After President Kaïs Saïed’s coup, the activist warns of the evils that are plaguing her country.
Sihem Bensedrine was a member since 1979 of the Tunisian Human Rights League. A courageous activist under Zine el-Abidine Ben Ali’s regime, Sihem Bensedrine headed, between 2014 and 2019, the Truth & Dignity Authority. This authority collects the testimonies, complaints, and other information from Tunisians suffering decades of dictatorship. Some praised her, while others criticized her, and she was forced to resign as head of the organization. She was also accused of financial mismanagement, and using the forum to her political ends. After the coup by Tunisian President Kaïs Saïed, who on July 25 took over most of his powers by dismissing the Prime Minister and freezing the work of Parliament, the activist once again warns of the evils that are plaguing her country.
President Saïed surprised on September 29 by appointing little-known scholar Najla Bouden Romdhane as Prime Minister. Although historic – Romdhane will be the first woman to lead a government in the Arab world – the announcement came as Tunisia is going through its most turbulent period since the 2011 revolution that sparked the “Arab Spring” uprisings. . Najla Bouden Romdhane takes office barely two months after Kaïs Saïed sacked his predecessor on July 25 and dissolved Parliament, raising fears of an authoritarian drift.
Most Tunisians then welcomed Saïed’s takeover with relief. The disillusionment with politics has been caused by the collapsed economy, the persistent corruption, and the growing pandemic. If Kaïs Saïed had seized this opportunity to put the institutions of the State on the rails and took head-on the major projects of pending reforms, he would have attracted the indulgence of Tunisians for his coup de strength. He didn’t, and the dissatisfaction continues to grow.
Kaïs Saïed gave himself full powers by upsetting the constitutional order. He issued a decree on September 22 that drastically reduced the power of the head government. This was a decision that had serious implications for the rule of laws. The Constitutional Court, the key to the constitutional edifice that could have pronounced upon the regularity these decisions, is still not established.
The second fault committed by Kaïs Saïed is to have relied on the army and, above all, the police to manage the post-July 25th. Numerous human rights violations have been committed by the police, which has not seen reform since the fall in 2011 of the dictatorship. By relying on it, instead of being seen as the “savior” of the people, Saïed finds himself a prisoner of the security heritage hated by the Tunisian people.
The supporters of Saïed identify the revolutionary gains with the Islamist Ennahdha party. They return the Second Republic’s genesis. [née après la chute de Ben Ali, NDLR]In the October 2011 elections, Ennahdha won a majority. This was despite the fact that there were many structures and initiatives created by the extraordinary revolutionary mobilization. The Constitution was the product of a wide-ranging national debate that sought to eliminate the threat of authoritarianism. The hostile political environment meant that most of the democratic architecture was not realized.
Although the elections of 2014 and 2019 were technically free, illicit election money flow was ignored by election monitoring agencies. This resulted in the election of several MPs who were accused of corruption, smuggling and even pedophilia. None of these deputies have been required to produce tax discharges or evidence of probity in relation to justice.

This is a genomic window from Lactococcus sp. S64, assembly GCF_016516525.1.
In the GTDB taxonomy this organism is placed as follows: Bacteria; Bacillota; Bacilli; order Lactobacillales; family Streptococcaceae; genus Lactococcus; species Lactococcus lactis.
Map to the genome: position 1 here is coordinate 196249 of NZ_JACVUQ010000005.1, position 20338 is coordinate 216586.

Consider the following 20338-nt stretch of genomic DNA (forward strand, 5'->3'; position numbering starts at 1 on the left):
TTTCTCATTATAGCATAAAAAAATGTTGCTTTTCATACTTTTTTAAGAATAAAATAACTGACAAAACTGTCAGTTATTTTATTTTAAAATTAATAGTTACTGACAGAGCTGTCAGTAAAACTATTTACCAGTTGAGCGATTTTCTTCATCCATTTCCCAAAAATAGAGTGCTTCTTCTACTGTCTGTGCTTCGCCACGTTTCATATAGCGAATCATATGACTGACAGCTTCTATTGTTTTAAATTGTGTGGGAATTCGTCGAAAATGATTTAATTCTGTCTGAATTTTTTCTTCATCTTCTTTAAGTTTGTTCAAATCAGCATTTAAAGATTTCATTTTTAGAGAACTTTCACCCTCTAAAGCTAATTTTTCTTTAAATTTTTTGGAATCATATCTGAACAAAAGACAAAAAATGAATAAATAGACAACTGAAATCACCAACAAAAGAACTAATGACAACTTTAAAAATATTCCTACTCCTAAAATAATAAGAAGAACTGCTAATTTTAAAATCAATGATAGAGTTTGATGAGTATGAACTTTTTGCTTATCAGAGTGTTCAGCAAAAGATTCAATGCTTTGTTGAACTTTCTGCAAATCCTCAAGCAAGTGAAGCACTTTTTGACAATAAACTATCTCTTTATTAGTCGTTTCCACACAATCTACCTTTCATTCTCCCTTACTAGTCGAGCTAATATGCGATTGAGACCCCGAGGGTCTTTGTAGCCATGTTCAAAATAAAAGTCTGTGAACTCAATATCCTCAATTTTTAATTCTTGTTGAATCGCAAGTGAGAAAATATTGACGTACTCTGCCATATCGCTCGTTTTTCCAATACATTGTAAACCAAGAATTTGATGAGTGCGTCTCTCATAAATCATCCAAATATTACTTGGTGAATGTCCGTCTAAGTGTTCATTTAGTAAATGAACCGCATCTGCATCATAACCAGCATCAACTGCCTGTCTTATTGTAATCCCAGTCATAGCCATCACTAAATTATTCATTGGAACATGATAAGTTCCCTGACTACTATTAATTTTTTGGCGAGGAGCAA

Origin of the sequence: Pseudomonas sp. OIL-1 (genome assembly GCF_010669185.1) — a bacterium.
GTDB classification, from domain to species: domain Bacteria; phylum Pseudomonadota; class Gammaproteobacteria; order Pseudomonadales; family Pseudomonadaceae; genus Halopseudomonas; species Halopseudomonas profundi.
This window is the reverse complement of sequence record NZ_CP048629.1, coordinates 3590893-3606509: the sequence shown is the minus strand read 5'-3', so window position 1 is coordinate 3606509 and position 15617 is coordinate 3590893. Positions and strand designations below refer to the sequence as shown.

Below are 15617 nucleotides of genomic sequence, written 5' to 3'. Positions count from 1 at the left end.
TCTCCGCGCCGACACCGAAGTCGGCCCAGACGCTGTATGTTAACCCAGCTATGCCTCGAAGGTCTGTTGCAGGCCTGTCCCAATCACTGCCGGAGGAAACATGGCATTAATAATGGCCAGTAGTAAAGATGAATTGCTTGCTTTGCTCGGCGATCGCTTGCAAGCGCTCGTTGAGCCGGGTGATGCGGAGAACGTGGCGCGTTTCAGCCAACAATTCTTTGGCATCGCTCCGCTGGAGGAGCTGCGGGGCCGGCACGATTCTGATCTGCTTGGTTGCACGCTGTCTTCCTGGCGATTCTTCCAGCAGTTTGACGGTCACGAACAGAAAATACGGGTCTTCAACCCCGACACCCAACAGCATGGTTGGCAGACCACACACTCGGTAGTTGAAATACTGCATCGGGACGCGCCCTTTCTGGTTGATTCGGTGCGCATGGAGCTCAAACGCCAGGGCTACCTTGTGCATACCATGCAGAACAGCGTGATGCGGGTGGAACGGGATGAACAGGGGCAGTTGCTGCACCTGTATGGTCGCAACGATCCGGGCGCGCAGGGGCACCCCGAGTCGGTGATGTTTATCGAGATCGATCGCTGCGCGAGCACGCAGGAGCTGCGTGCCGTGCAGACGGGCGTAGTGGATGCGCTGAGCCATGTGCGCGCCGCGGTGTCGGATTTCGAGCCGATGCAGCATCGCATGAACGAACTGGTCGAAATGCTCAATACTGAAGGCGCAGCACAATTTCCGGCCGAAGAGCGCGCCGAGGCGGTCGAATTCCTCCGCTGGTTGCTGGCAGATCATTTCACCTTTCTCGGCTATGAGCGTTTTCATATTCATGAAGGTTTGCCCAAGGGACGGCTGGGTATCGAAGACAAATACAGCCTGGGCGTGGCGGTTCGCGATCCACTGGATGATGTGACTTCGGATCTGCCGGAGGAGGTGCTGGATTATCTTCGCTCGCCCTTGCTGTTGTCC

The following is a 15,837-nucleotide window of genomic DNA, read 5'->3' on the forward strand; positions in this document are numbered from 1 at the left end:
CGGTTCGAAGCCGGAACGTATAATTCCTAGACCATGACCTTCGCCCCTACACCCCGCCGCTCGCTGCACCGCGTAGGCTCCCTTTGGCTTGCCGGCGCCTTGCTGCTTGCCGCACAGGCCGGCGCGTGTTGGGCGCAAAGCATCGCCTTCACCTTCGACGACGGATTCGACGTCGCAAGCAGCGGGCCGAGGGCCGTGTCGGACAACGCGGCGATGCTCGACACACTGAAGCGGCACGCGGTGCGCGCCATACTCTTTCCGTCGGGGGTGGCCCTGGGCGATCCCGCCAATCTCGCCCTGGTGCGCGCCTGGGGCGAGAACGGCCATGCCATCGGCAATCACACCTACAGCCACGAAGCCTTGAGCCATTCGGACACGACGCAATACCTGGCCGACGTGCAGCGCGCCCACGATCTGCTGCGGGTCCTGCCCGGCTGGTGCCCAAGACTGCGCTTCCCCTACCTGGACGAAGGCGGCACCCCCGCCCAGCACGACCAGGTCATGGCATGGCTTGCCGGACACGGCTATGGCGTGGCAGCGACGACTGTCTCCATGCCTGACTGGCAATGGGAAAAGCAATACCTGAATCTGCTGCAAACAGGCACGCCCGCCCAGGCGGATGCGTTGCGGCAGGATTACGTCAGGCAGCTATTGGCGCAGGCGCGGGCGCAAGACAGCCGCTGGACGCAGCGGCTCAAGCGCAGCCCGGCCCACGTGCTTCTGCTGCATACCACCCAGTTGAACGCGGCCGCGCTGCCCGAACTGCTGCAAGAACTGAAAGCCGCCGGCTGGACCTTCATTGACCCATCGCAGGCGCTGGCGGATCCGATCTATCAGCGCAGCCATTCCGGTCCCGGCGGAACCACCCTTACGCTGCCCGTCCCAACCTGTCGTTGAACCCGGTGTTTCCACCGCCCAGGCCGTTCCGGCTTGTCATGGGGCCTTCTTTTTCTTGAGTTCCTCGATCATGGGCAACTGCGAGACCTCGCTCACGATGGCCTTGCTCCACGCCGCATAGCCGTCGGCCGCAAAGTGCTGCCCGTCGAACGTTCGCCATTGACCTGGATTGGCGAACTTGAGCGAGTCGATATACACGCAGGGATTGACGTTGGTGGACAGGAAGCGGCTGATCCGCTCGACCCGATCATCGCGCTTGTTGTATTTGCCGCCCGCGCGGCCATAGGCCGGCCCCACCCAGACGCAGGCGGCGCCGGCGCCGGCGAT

Many of the problems we have been facing since 2015 are linked to the choice of the “Tawafouqat” (unnatural agreements) policy, adopted by the Nidaa Tounes-Ennahdha coalition (a secular party and an Islamist party). If taken to its extreme, this policy is a form of illegal agreement that has distorted democratic play and led to abuse of domination which affects the effective management of state organs.
Contrary to what appears, the Ennahdha Party has not taken on the revolutionary agenda. Instead, they are obsessed with keeping power. He became obsessed with this desire and made a pact to work with the networks of the former system in the justice, media, and police sectors. To better adapt the RCD party’s methods of dominance, he incorporated the RCD party in his ranks and voted for a law of “reconciliation”, which would whitewash the corrupt.
An accomplice administration is facilitating the establishment of a patronage and parasitic economic system that closes off competition for young entrepreneurs. Most cases of corruption that are enlisted in court end up in the financial judicial centre, where the mafia and its allies have their bases. Suspects are guaranteed impunity.
In June 2014, the Truth & Dignity Authority was established to investigate corruption and human right violations. It transferred 61 cases of corruption to specialized chambers for transitional justice. These jurisdictions however are vulnerable to abuses by police unions, who refuse execution of judicial warrants with the support of the Ministry of the Interior.
It is therefore understandable why this part of the political class set about defeating the challenges of the transition and why it aroused popular anger which justified Saïed’s coup. It seems to be turning its back on transitional justice. This choice will come at a cost to Tunisia. But the solutions are already there, and they just need to be implemented. The IVD released a report that recommended reforms to combat corruption and impunity.